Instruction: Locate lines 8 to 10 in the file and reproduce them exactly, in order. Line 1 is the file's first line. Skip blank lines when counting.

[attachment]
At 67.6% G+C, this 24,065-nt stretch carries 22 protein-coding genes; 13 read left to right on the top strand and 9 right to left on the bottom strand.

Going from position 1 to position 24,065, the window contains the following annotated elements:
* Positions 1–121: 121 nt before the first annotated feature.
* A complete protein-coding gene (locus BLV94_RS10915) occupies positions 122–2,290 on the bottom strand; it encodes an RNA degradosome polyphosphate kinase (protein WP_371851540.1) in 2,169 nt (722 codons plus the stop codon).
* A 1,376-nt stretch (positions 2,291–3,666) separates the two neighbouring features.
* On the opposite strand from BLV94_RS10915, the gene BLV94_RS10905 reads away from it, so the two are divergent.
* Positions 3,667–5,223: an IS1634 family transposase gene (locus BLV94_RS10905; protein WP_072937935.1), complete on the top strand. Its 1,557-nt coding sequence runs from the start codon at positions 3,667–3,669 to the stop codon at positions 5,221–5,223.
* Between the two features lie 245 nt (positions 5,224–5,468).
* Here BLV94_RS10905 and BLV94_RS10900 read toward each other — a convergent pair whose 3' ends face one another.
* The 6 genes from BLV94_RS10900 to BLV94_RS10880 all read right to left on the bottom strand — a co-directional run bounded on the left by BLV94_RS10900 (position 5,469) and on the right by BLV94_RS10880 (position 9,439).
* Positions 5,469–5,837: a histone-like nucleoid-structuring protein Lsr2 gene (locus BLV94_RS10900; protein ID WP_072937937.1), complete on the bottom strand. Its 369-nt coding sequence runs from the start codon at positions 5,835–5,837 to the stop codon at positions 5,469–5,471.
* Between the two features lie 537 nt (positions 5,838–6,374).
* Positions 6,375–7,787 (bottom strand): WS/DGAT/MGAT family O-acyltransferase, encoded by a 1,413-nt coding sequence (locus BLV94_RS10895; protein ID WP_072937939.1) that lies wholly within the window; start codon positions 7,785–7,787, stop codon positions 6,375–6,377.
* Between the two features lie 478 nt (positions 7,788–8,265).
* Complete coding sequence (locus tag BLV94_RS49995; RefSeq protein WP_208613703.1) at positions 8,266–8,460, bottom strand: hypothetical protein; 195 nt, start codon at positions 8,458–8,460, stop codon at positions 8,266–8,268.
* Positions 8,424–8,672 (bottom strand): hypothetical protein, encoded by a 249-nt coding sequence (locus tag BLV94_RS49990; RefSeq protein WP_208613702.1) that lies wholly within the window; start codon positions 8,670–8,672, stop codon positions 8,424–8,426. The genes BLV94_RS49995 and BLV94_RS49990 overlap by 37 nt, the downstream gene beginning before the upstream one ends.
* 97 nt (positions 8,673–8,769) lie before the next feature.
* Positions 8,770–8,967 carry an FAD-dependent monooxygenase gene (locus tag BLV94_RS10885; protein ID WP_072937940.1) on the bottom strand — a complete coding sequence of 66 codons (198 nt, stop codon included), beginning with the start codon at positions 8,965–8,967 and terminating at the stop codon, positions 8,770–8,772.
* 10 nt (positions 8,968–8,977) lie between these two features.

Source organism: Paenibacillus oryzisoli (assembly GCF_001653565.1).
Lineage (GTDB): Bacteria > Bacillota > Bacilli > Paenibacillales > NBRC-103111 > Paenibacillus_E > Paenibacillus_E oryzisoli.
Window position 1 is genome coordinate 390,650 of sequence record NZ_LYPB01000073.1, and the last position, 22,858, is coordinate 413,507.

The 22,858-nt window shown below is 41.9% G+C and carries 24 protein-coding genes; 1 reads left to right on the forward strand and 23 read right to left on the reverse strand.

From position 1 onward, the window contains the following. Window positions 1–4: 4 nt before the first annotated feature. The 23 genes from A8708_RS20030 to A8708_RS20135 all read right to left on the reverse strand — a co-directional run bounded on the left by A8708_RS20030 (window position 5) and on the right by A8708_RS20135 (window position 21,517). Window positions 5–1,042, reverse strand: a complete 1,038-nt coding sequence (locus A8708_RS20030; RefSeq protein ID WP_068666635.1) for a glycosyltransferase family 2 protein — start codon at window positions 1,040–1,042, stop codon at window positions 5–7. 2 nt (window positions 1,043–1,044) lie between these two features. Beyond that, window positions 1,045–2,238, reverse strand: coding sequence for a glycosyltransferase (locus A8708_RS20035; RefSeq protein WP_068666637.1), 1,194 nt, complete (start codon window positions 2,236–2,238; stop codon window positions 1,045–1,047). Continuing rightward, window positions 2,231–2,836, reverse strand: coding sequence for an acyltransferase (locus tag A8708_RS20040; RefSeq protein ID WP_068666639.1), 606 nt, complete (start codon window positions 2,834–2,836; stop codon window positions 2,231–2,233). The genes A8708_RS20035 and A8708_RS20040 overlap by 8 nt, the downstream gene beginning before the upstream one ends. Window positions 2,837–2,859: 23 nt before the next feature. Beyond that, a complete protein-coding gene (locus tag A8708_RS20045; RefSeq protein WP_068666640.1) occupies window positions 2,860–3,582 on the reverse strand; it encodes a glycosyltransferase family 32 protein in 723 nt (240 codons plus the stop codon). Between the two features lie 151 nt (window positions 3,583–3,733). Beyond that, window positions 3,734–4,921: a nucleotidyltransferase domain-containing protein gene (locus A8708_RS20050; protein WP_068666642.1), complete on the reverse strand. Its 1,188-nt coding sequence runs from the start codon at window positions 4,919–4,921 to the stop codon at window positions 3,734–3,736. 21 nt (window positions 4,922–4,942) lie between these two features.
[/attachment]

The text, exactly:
* Between the two features lie 245 nt (positions 5,224–5,468).
* Here BLV94_RS10905 and BLV94_RS10900 read toward each other — a convergent pair whose 3' ends face one another.
* The 6 genes from BLV94_RS10900 to BLV94_RS10880 all read right to left on the bottom strand — a co-directional run bounded on the left by BLV94_RS10900 (position 5,469) and on the right by BLV94_RS10880 (position 9,439).